• Choose a theme that is easy to read. No white text on black, please. Or that deadly “Google blue.”  Show old eyes some love. WordPress has so many themes to choose from, and you can give them a tiny test-run before you commit. Many are free.
  • Consider carefully the location of your widgets. Nine times out of ten, widgets that run down the sides of the page are more useful than ones clustered at the bottom. It’s a cleaner look, and the widgets are more obvious. I followed one blog for a year before I realized the widgets were all at the bottom of the page.
  • Limit the number of posts that appear on a page. On WordPress, go to WP Admin>settings>reading, and then choose how many posts should appear. 10 or fewer is best. When a reader has to load every post you’ve written, it takes forever. Slow-load means fewer readers.

One blog I love is Peas and Cougars. If you visit Rae’s site, you’ll see she has an attractive header and image widgets on the sidebars that are pastel and not too distracting. There’s plenty of white space and just enough going on to make it interesting.

4. Lift the seat before you pee. Whoops. Wrong…list… my bad.

5. Blog about what interests you. There is nothing more appealing than someone sharing something they really love. I love a fanatic. One of my favorite Tweeters is passionate about sports.  I don’t know a futbol from soccer (see what I did there?), but she does, and her enthusiasm (and sometimes rage) is entertaining and contagious.

Some blogs have a focus topic tight as a laser-beam. I always know what to expect when I visit. Others are a mixed-bag, always full of surprises. Both can work well. Alexandra began her blog taking photos of her exotic cat. Later, she began adding posts and a shop to raise money for homeless cats in her country of Montenegro, where there are no cat programs or shelters. She handled her focus-change neatly by adding a menu bar at the top of her page to help readers find the posts that most interest them. To learn how to create a menu, go here.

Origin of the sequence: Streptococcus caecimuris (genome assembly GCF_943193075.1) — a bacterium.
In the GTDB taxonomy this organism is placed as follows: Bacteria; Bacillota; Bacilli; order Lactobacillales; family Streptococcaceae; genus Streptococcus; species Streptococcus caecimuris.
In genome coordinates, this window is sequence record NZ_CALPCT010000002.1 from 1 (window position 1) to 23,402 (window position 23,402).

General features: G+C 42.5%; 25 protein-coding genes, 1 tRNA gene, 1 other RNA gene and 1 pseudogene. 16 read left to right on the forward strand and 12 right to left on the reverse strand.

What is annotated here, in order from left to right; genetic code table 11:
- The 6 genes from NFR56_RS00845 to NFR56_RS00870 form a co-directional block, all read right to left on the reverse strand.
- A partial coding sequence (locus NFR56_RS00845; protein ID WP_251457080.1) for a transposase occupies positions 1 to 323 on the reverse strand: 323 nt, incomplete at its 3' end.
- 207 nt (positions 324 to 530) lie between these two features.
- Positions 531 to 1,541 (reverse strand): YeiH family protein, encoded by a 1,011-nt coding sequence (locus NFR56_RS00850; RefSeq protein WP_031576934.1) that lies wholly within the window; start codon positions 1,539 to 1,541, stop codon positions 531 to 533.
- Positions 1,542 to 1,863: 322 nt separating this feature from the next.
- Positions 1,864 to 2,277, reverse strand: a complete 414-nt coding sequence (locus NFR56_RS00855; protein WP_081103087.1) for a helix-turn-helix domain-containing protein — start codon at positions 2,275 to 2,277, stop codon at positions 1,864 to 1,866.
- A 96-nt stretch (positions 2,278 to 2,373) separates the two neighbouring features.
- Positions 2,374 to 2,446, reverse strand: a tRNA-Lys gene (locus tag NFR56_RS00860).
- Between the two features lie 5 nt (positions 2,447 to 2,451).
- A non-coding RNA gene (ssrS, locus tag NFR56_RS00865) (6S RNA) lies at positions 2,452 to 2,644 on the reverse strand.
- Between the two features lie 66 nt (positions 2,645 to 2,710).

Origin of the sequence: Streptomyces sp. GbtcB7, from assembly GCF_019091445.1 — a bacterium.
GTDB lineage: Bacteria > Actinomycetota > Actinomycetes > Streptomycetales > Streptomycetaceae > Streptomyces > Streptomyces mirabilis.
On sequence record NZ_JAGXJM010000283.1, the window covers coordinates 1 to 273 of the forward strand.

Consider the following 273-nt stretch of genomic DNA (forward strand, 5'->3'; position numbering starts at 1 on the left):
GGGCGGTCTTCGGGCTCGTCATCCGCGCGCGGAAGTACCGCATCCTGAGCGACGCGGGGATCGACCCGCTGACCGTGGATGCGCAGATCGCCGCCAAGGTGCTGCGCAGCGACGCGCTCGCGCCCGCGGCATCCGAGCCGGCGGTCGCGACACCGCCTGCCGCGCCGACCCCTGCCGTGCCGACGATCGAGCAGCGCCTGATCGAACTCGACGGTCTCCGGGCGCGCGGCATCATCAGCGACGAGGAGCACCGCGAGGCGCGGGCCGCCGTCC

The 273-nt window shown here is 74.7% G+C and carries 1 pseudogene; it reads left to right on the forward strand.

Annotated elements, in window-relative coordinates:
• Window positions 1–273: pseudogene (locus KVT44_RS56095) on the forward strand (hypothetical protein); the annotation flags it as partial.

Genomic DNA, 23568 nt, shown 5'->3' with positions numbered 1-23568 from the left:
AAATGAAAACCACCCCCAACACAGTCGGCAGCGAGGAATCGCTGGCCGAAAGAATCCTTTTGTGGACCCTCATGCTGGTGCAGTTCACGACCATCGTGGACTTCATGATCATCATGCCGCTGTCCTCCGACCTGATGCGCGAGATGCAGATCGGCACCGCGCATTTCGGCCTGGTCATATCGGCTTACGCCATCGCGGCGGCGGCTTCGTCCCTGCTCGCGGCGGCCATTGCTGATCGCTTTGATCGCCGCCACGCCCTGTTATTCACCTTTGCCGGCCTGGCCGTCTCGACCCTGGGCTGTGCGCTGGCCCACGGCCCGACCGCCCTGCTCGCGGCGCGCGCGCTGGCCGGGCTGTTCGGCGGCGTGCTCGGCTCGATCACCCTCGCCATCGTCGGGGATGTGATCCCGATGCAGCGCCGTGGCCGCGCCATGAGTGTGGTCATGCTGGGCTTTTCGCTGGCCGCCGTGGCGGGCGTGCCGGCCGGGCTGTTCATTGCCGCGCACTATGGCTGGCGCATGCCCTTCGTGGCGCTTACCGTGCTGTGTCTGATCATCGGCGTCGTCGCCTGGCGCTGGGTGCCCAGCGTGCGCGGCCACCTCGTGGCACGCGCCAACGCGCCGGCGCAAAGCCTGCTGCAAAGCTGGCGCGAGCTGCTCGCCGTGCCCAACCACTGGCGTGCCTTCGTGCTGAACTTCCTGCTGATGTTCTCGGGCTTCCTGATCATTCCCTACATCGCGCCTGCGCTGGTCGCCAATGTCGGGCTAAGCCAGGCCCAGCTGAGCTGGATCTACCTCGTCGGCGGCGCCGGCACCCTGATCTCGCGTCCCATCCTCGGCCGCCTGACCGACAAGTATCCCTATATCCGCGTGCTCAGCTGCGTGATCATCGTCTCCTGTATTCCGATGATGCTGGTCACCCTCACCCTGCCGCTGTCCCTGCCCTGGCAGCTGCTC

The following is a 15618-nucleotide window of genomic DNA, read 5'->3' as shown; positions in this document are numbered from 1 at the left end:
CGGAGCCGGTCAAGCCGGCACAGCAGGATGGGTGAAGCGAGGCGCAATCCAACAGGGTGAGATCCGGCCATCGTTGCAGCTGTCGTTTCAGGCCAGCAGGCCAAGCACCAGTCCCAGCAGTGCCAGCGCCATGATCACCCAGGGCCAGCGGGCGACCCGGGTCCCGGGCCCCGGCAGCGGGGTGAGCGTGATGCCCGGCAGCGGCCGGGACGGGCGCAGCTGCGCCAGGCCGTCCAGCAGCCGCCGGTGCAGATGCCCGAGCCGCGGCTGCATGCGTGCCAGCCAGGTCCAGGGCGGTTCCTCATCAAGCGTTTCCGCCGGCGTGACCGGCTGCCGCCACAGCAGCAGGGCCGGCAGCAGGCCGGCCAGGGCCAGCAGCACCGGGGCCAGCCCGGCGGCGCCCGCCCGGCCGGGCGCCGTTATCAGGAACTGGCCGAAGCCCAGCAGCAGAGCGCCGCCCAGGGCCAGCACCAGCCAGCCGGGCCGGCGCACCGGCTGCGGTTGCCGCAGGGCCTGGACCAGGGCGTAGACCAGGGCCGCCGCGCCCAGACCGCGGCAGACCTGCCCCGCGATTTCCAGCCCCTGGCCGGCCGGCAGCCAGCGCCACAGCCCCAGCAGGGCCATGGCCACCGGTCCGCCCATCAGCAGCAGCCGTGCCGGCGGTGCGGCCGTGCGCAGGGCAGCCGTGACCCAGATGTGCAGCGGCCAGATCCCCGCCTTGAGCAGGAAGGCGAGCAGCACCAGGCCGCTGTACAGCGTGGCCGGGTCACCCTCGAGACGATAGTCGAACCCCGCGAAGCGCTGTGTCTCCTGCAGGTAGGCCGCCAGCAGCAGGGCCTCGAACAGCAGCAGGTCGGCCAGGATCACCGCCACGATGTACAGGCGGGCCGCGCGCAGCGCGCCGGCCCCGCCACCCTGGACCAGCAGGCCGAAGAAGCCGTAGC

So that’s it for this week. Next week, I’ll post a part 3, and then we’ll talk about blogging and social media. If you use Pinterest or Instagram to promote your blog, please  let me know. I may go out on a limb and offer a guest post position on these two, since I don’t have direct experience myself.

49 thoughts on “How To Write a Blog So That People Will Read, Part 2

  1. Lot of good stuff here.

    I agree with you strongly about sidebar versus footer widgets for email subscription and other info.

    I chose a theme that forces those things to the bottom without some hardcore code manipulation I have no idea how to perform. It’s a problem.

    At any rate. Sound advice here, I think. I’ll look forward to Part 3.

  2. Lovely suggestions!

    Amen to the no “white on black”. There are several blogs I would visit more often if they didn’t do that – it actually strains my eyes to try to read. Damn aging.

  3. I love this series! I agree with these 100%. Maybe 200% about blogging about what interests you. If you have passion about something, no matter what it is (ok, unless maybe it’s something hatey? Passion about hatey topics = no bueno) that comes through in your writing…and passion is so contagious. Not in a bad way, but in the best of ways. The kind of way that lights candles all through the darkness.